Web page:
Be sure to go with an open mind, spend time socializing with the other students and be willing to listen to their stories. If you go over there, determined to view the world from your own perspective, then you will be disappointed and disillusioned. Be prepared to see the world as other people see it, especially concerning religious and cultural differences. It will make you a better person, as I know it did me.
I booked trains and hotels for my week in Austria afterwards, but I wish I hadn’t, as it would have made my plans more flexible. After summer school I spent 3 days in Salzburg, and two of the guys I had met at summer school came with me for the weekend. It was so much fun having them with me, and we saw so much of Salzburg in one weekend. I also spent 3 days in Vienna, during which time I also had the pleasure of visiting Michal and Barbora in Slovakia and they showed me around all the local spots. You will most probably meet some people at summer school who also have similar travel plans to you, so keep this in mind when making plans to travel after summer school.
Returning to Stellenbosch:
As I am writing part of this, I am sitting in Vienna International Airport waiting to board a flight to Frankfurt. I am tired, sunburnt, broke, wearing chocolate-covered shorts and all my clothes are dirty. I want to stay forever and I want to go home immediately as well. I made such amazing memories, I cannot imagine rocking up to a double Company Law 471 lecture at 8am on Monday morning. It seems unreal, and I don’t think I can face it. But I also know that life goes on, and my life has been made richer by the experiences I have gained in the past 3 weeks. I learnt to ride underground trains by myself at midnight, got lost and found myself again in broken German, learnt to drink beer like a true European, picked up about 3kgs from eating bread and apfelstrudel, realized all shoes hurt after about 5 hours and that South Africans are about the coolest people you will ever meet.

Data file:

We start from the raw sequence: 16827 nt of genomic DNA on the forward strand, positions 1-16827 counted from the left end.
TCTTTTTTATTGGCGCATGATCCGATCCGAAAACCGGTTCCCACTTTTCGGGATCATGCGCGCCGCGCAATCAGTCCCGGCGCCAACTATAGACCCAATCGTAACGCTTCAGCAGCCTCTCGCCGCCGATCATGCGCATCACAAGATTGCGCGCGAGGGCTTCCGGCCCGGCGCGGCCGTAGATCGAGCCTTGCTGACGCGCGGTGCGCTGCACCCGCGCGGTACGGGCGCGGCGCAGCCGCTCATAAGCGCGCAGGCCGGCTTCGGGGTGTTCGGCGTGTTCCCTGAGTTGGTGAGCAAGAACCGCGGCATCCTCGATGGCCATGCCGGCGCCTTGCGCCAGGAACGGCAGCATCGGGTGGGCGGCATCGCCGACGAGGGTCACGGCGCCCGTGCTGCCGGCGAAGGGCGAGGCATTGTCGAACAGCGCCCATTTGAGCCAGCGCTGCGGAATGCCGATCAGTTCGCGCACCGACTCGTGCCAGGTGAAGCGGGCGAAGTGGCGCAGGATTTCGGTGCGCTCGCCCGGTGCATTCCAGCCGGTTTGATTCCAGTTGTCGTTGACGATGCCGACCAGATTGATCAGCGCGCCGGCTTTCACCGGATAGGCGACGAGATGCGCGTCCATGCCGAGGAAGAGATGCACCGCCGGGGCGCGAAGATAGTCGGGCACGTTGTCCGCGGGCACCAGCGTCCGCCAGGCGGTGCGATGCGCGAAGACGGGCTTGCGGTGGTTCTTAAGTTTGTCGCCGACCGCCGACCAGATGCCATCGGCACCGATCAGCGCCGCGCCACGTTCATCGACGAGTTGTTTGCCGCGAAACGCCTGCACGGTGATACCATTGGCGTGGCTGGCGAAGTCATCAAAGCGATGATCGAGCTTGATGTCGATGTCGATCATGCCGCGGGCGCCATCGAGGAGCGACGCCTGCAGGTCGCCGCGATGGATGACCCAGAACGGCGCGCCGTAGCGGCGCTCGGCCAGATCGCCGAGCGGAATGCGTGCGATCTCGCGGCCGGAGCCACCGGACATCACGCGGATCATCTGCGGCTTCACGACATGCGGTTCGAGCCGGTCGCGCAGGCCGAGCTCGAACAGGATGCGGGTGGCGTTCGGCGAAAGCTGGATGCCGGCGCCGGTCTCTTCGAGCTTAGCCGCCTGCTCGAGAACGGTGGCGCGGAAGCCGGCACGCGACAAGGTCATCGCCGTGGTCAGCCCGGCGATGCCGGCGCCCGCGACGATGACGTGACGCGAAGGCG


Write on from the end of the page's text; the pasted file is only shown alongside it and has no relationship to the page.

I cannot wait to go back. My experiences are my own and I will probably never be able to recount all of them to my people, and that’s fine. Because they are mine and mine alone, and I like it like that.
Looking back on the past 10 days since I have come home, I can honestly say my summer school experience has changed me. I am more relaxed, but take my studies more seriously. I make time to hear people’s stories more often. I am more aware of the crime going on around me, and the development that still needs to happen in South Africa. My mind has been expanded, my worldview widened and I am so happy that I get to bring some of the knowledge I gained back home with me. I would encourage each and every student to use all the means possible to go and study at a different University. Whether it be for 2 weeks or 2 years, it will do you the world of good.
The quote I based my application video on was based on the quote of St Augustine, and it said that the world is a book and those who do not travel live on only one page. That is definitely the truth, so go out there and see the world.
I am so glad to be home, but I am already planning my next trip. Definitely to the Balkans.